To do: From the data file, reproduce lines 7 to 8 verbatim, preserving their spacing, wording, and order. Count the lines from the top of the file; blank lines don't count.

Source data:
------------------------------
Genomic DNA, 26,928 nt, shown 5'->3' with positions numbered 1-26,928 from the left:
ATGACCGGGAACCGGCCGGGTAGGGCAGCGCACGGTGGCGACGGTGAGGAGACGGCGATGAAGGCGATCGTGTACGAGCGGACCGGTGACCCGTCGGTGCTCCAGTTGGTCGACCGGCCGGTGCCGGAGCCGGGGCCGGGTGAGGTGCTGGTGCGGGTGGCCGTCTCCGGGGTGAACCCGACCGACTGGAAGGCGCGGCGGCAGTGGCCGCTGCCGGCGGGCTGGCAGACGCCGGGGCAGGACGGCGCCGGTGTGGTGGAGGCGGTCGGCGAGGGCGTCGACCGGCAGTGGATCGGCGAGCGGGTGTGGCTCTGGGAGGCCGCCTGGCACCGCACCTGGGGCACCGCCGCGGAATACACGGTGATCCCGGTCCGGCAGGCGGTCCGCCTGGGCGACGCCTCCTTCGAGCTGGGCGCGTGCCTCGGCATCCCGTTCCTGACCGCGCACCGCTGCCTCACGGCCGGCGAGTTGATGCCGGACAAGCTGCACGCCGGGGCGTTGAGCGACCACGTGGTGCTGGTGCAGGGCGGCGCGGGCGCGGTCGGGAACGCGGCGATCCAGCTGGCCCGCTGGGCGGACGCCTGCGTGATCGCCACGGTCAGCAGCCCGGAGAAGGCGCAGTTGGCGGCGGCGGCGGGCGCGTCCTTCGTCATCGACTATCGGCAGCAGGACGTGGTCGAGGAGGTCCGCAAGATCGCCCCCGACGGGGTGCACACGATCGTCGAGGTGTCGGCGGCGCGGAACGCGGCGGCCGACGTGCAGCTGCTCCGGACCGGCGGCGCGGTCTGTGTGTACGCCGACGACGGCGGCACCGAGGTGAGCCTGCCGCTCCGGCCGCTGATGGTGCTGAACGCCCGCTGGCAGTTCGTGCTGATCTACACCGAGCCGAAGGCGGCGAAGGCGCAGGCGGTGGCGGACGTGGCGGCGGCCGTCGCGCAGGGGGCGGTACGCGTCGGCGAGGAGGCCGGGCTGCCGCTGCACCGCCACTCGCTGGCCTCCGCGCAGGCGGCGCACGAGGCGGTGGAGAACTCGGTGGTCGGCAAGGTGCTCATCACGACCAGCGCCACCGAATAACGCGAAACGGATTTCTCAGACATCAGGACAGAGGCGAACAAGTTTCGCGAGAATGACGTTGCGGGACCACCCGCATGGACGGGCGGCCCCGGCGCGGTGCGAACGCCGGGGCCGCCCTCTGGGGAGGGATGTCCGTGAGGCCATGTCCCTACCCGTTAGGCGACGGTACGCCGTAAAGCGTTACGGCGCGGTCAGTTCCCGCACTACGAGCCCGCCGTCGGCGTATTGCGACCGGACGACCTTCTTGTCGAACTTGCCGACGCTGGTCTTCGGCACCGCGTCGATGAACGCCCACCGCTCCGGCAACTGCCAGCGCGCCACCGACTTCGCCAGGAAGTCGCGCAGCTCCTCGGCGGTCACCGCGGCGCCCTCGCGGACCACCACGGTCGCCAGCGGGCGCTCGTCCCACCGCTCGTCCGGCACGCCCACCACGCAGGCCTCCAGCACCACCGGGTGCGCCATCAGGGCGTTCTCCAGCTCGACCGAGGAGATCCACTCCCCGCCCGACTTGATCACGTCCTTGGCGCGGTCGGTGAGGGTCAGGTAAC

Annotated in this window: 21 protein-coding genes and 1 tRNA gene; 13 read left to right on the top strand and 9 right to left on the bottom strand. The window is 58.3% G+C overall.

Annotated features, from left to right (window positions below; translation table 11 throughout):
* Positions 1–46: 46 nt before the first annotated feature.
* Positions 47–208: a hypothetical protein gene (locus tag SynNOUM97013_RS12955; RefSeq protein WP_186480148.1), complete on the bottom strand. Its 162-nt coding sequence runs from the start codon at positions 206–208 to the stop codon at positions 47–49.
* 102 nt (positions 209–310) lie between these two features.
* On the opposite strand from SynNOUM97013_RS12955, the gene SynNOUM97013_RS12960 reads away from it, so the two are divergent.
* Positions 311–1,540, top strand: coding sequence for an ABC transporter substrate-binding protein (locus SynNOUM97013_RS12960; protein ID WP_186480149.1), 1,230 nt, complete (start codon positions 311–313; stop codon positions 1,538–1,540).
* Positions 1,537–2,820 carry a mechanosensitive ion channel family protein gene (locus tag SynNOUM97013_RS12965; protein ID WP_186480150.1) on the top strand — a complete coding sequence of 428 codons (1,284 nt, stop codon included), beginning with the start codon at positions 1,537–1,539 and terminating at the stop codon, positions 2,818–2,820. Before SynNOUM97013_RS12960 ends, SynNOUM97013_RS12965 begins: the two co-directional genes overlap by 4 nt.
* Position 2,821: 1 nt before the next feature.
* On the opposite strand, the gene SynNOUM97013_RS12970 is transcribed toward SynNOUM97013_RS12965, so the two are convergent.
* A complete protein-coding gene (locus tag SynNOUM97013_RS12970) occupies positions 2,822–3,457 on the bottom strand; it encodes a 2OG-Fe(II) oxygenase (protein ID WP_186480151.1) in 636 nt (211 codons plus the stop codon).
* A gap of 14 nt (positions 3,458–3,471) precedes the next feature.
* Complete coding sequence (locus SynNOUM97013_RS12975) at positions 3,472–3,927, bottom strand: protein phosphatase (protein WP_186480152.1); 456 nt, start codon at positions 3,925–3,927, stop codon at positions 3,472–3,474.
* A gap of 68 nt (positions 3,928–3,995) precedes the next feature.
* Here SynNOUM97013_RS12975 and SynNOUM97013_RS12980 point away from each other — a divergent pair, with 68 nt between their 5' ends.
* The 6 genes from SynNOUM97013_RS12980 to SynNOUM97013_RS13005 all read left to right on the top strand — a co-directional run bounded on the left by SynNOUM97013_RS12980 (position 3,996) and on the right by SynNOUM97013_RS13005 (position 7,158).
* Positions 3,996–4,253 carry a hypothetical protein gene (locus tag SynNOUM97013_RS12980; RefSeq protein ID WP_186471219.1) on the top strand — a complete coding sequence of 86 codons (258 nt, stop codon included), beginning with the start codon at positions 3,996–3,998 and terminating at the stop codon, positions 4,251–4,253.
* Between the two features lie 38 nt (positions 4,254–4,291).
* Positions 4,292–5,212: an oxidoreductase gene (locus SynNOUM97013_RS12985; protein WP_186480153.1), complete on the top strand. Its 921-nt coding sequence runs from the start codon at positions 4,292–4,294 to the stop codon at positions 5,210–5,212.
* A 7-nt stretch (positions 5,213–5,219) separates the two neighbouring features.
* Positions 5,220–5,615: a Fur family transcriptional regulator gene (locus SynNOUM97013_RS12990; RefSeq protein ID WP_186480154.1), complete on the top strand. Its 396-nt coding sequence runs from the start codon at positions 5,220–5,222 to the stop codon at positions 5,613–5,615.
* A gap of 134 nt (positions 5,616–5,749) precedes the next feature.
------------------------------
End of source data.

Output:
* 102 nt (positions 209–310) lie between these two features.
* On the opposite strand from SynNOUM97013_RS12955, the gene SynNOUM97013_RS12960 reads away from it, so the two are divergent.